Nurses on Front Lines for Preventing Teen Suicide

Faced with a stressful world, teens often feel overwhelmed and depressed and then consider ending their lives. Thousands of them die annually, making suicide the third leading cause of death for 15- to 24-year-olds, according to the Centers for Disease Control and Prevention. Many more youngsters attempt to take their lives but do not succeed. Nurses are making a difference with active prevention strategies.

“Suicide is a serious issue in the United States,” said Cathy Strunk, RN,  program coordinator for the  Surviving the Teens suicide prevention and depression awareness program at the division of psychiatry at Cincinnati Children’s Hospital Medical Center in Ohio.

“It’s important for nurses to look at the mental health of their patients,” Strunk said. “Nurses who work with teens are in a prime position to making a connection with them. The simple act of caring provides a safe environment for the teens to open up and express their personal problems.”

Strunk developed the hospital’s Surviving the Teens suicide prevention program with a grant from the J.E. & Z.B. Butler Foundation in 2001. Since then, she has educated approximately 6,000 middle and high school students in Ohio and Kentucky annually, as well as parents and school staff members about suicide, finding positive ways of coping with stressors, recognizing depression and suicidal behaviors, responding appropriately, using adaptive coping measures, and communicating well at home. Students also role play with Strunk how to help someone depressed or troubled.

The program includes Strunk’s “Steps to Last,” a tool nurses can use when talking with a depressed or troubled teen. They include listening and looking for signs of depression or suicide, asking questions, supporting the person, and telling an adult who can help or referring them to a mental health professional.

In September 2011, Strunk and co-authors published in the Journal of School Health results of a study they conducted indicating the effectiveness of the free, four-day Surviving the Teens program. They administered a survey to 1,030 students before the presentation, immediately afterward and to 416 of them three months later.

They found at the three-month follow up that the students were significantly less likely than at the pretest to be considering suicide, 1.5 percent down from 4.2 percent; to have a plan, 5.2 percent down from 9.9 percent; or to have attempted to end their lives, 1.7 percent down from 5.2 percent.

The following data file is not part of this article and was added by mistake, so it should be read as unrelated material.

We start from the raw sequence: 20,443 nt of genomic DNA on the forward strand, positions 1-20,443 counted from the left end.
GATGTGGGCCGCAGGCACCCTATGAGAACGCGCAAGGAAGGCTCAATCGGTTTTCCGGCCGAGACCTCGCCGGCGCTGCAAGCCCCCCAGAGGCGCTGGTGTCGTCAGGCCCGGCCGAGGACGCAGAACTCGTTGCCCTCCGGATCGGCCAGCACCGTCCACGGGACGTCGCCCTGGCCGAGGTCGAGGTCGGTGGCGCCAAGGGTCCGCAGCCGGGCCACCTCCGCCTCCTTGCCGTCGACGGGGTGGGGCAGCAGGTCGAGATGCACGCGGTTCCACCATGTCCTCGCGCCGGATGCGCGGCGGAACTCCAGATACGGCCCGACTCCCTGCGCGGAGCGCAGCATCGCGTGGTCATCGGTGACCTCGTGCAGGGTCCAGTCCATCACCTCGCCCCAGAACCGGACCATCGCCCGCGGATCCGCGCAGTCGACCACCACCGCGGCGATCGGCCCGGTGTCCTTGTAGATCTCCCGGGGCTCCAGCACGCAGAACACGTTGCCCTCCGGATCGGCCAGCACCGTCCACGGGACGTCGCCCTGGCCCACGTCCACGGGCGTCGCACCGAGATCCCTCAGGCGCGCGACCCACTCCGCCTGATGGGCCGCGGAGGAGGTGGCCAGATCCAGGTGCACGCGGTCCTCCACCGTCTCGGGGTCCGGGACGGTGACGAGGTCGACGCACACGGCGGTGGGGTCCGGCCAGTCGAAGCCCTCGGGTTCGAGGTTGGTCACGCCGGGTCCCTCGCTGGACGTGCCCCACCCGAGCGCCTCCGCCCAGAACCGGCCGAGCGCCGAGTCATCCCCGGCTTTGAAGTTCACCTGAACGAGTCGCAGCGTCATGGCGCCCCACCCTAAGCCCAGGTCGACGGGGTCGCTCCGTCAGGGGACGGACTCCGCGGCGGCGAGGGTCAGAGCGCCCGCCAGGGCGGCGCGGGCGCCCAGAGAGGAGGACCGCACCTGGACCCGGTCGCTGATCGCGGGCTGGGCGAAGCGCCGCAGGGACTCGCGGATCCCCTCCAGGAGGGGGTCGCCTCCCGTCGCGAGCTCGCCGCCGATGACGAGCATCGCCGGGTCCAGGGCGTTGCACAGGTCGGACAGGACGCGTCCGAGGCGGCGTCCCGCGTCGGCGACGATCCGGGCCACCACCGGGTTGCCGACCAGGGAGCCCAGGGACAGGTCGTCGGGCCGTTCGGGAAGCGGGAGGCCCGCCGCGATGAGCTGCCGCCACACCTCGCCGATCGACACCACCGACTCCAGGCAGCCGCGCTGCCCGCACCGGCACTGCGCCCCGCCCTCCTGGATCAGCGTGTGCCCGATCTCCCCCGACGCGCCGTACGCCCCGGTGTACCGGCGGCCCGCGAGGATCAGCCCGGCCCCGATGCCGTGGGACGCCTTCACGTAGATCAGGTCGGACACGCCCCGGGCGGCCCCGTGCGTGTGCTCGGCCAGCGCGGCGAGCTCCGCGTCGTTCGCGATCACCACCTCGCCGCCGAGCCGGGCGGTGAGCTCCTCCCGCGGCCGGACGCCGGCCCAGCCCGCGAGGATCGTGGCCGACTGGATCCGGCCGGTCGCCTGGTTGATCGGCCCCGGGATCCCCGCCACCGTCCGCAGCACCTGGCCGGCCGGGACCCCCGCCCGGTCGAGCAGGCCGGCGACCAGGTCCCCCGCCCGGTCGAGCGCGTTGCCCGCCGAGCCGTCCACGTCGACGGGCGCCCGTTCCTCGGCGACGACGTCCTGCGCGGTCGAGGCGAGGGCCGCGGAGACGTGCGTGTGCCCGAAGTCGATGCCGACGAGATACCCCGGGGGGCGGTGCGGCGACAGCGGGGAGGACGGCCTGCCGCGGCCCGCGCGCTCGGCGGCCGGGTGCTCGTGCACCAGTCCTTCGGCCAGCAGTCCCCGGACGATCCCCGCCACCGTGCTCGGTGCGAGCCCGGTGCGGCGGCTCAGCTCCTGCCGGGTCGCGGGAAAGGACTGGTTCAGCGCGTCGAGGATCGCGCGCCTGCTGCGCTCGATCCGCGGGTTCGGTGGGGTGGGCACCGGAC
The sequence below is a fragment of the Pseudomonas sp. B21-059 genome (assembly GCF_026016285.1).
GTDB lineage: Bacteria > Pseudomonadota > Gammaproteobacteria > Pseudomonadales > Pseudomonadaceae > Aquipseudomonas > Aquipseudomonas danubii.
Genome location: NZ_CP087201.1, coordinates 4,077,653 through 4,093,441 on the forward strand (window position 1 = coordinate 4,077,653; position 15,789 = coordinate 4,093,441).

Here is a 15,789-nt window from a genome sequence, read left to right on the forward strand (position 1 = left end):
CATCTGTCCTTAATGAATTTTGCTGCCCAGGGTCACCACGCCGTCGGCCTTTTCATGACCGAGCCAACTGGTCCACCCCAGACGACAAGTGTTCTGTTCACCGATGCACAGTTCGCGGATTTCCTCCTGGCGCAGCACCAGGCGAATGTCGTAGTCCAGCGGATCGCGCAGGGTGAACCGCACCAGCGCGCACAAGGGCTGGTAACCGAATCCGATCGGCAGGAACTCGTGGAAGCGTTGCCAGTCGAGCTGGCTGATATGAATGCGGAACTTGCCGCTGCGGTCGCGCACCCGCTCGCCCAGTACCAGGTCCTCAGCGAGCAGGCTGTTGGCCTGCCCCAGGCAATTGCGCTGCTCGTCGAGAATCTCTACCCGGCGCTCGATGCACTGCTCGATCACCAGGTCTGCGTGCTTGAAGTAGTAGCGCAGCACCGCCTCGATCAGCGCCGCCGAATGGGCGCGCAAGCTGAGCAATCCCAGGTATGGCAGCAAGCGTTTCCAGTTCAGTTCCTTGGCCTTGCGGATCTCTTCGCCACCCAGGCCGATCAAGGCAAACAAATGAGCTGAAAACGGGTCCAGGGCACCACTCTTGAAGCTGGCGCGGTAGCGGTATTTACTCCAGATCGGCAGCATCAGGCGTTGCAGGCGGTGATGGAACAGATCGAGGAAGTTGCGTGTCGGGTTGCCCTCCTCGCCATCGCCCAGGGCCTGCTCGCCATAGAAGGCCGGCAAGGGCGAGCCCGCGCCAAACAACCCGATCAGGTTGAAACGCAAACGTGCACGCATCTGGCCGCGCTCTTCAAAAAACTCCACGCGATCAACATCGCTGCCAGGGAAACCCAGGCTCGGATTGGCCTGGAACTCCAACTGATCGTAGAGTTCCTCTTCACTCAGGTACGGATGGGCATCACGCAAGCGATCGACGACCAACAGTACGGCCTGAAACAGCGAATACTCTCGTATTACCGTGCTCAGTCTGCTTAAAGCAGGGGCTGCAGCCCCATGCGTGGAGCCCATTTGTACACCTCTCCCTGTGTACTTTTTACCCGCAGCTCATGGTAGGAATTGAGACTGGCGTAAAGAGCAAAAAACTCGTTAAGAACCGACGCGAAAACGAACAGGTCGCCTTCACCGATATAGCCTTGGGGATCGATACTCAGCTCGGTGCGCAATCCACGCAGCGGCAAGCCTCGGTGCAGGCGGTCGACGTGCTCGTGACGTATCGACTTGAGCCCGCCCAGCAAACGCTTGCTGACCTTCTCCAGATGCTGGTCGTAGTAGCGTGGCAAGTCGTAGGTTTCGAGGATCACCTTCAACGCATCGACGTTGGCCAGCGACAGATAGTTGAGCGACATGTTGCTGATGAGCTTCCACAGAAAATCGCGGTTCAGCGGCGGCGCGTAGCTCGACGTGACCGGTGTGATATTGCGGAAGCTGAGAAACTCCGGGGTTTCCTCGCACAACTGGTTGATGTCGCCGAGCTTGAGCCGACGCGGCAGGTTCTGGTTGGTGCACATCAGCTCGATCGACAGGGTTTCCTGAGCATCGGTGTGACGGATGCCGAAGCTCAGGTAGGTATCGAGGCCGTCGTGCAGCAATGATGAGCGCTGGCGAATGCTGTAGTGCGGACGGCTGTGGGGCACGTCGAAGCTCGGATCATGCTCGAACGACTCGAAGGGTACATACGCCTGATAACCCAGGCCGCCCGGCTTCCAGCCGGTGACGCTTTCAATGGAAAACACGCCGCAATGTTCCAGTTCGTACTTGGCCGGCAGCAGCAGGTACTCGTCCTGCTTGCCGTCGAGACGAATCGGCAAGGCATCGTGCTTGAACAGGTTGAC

In addition, the young people were more likely after the program to indicate an intent to seek help and to know an adult at school with whom they felt they could discuss their problems.

Strunk plans to develop a train-the-trainer program, so the program can expand across the nation, with mental health professionals and school nurses conducting the sessions.

Nurses already play a major role in identifying and helping depressed and suicidal teens.

“School nurses are often the first contact children have,” said Linda Davis-Alldritt, MA, BSN, RN, FNASN, FASHA, president of the National Association of School Nurses. “It is estimated that about one-third of the students that come into a school nurse’s office come in with a mental-health problem. There are very few resources in most communities for teen mental health. The school nurse is a safe haven.”

Linda Davis-Alldritt, MA, BSN, RN, FNASN, FASHA, said teens will often confide in the school nurse about their feelings of depression and thoughts of suicide.

Davis-Alldritt reports many of those students may have been bullied or had a traumatic stress situation at home and school.

“In the course of conversation, it’s okay to ask if they are considering suicide,” Davis-Alldritt said. “Research has clearly shown that talking about suicide in a caring way does not cause suicidal thoughts.”

Nurses can then link the children and parents with school and community services.

“The school nurse is a valuable resource for the child to initially talk to and to follow up and get the family the help they need,” Davis-Alldritt said.

Nurses and mental health professionals in the community also are addressing this issue. Boseung Halliwell, APRN, PMHNP-BC, at the Community Health Services of Lamoille Valley in Morrisville, Vt., works with psychiatrist Linda Zamvil, M.D., counseling depressed youth. She asks them about their environment, how they feel about their lives, and their relationships with family and friends.

“Medication helps dramatically, but trying to process their feelings is very important to me,” Halliwell said. “Teens don’t have the skills to deal with their emotions, and that can lead to suicide.”

Zamvil, an advisory board member for Families for Depression Awareness, helped develop a webinar for the organization to call attention to the issue of depression in young people. Untreated, Zamvil said, it can lead to substance abuse, academic failure, bullying, eating disorders and suicide. Biology, including genetics, as well as abuse and stressful life experiences contribute to depression.

“There is a lot of hope and help for kids, but there is a stigma attached to it,” Zamvil said. “People don’t seek help or seek it too late.”

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